U.S. Rep. Adam Smith (D-Wash.) applauded the House Appropriations Committee’s approval last week of the Fiscal Year 2009 Commerce, Justice, and Science (CJS) Appropriations bill, which included funding for several critical law enforcement and justice assistance projects in the 9th District.
The committee approved $300,000 for the Digital Information Gathering System (DIGS), requested by the King County Sherriff’s Office. The DIGS project will facilitate integration of records and information between all 49 municipal police departments, sheriffs offices, and other law enforcement agencies and will promote enhanced information sharing, data accessibility, and communications.
Also approved by the committee was $250,000 for the Rainier Communications Commission’s Wireless Public Safety and Emergency Response Network. This network will improve interoperable communications for public safety and emergency management purposes and directly aid local law enforcement and first responders in Pierce County.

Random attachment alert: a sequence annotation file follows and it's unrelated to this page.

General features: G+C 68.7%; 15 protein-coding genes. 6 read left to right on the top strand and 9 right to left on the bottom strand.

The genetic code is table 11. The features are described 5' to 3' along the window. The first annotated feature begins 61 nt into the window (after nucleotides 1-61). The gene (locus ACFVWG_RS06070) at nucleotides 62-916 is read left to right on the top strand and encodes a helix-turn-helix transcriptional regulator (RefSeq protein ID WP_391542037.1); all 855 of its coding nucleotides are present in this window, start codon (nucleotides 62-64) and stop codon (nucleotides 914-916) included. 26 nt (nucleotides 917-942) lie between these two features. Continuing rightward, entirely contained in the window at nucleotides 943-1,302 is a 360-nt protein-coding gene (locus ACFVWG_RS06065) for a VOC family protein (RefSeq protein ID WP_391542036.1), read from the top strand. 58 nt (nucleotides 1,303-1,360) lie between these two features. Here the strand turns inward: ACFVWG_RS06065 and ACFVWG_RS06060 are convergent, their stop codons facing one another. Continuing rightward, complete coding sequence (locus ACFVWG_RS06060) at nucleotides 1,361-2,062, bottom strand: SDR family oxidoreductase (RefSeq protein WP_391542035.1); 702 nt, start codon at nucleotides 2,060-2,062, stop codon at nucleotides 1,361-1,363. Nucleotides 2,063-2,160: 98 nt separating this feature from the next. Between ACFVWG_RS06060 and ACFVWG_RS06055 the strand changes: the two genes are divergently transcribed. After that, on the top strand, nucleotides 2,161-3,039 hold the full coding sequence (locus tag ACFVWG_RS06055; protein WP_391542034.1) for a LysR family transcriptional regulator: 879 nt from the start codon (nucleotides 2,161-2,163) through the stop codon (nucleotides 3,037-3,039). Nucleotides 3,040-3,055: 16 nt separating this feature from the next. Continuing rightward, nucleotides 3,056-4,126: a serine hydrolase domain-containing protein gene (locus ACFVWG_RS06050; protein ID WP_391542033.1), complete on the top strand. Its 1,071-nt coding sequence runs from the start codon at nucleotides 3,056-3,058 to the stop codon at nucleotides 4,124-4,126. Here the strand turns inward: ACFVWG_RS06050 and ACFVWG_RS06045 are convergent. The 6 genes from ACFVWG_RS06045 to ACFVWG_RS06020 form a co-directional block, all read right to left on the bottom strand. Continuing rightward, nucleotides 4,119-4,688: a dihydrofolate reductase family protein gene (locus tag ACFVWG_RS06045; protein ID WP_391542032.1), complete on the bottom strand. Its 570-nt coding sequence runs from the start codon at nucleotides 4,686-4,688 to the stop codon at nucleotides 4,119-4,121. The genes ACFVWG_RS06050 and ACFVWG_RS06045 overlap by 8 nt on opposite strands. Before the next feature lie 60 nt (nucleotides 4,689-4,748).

“Funding for the King County DIGS project and the Rainier Public Safety Network will help provide our local law enforcement officials with needed technology support to better respond to public safety threats and emergencies,” Smith said.
Smith also helped secure funding for important justice assistance programs that reduce and prevent crime as well as provide support and assistance to victims.
The Appropriations Committee designated $500,000 for the Crystal Judson Family Justice Center to fund their heavily-utilized civil legal services and the child-focused Stepping Stones program, both of which serve adult and child victims of violence. The committee approved $1,100,000 for the Washington State Methamphetamine Initiative to tackle the problems of manufacture, distribution, and use of methamphetamine. The committee also approved $1,000,000 for the Pierce County Regional Gang Prevention Initiative, which enables enhanced community-oriented policing activities and outreach to youths and families impacted by drugs, violence, and gangs.
“These funds will support critical local programs that prevent drug abuse, crime, and violence and aid victims and affected communities.”
The CJS bill now awaits consideration by the full House and reconciliation with the Senate before it can be signed into law by the President.